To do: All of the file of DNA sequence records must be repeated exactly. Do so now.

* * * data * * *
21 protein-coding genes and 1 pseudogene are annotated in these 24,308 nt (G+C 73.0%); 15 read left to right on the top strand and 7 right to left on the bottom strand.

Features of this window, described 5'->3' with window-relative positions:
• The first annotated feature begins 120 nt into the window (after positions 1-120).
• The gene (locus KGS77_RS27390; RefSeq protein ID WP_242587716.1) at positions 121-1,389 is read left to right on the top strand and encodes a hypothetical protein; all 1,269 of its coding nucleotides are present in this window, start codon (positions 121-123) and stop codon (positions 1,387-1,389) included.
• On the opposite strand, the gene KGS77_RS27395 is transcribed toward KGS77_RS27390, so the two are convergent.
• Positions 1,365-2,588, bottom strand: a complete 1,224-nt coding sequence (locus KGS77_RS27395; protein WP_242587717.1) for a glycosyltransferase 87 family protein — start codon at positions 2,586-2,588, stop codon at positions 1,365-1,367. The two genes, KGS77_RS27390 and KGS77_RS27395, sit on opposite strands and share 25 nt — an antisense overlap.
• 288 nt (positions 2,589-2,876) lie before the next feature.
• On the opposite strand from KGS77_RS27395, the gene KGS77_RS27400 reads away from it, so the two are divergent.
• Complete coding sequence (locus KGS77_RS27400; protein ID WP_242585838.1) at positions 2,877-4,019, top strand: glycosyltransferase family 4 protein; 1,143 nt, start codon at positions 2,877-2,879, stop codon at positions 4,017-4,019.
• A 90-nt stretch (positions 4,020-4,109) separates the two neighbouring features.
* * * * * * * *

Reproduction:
21 protein-coding genes and 1 pseudogene are annotated in these 24,308 nt (G+C 73.0%); 15 read left to right on the top strand and 7 right to left on the bottom strand.

Features of this window, described 5'->3' with window-relative positions:
• The first annotated feature begins 120 nt into the window (after positions 1-120).
• The gene (locus KGS77_RS27390; RefSeq protein ID WP_242587716.1) at positions 121-1,389 is read left to right on the top strand and encodes a hypothetical protein; all 1,269 of its coding nucleotides are present in this window, start codon (positions 121-123) and stop codon (positions 1,387-1,389) included.
• On the opposite strand, the gene KGS77_RS27395 is transcribed toward KGS77_RS27390, so the two are convergent.
• Positions 1,365-2,588, bottom strand: a complete 1,224-nt coding sequence (locus KGS77_RS27395; protein WP_242587717.1) for a glycosyltransferase 87 family protein — start codon at positions 2,586-2,588, stop codon at positions 1,365-1,367. The two genes, KGS77_RS27390 and KGS77_RS27395, sit on opposite strands and share 25 nt — an antisense overlap.
• 288 nt (positions 2,589-2,876) lie before the next feature.
• On the opposite strand from KGS77_RS27395, the gene KGS77_RS27400 reads away from it, so the two are divergent.
• Complete coding sequence (locus KGS77_RS27400; protein ID WP_242585838.1) at positions 2,877-4,019, top strand: glycosyltransferase family 4 protein; 1,143 nt, start codon at positions 2,877-2,879, stop codon at positions 4,017-4,019.
• A 90-nt stretch (positions 4,020-4,109) separates the two neighbouring features.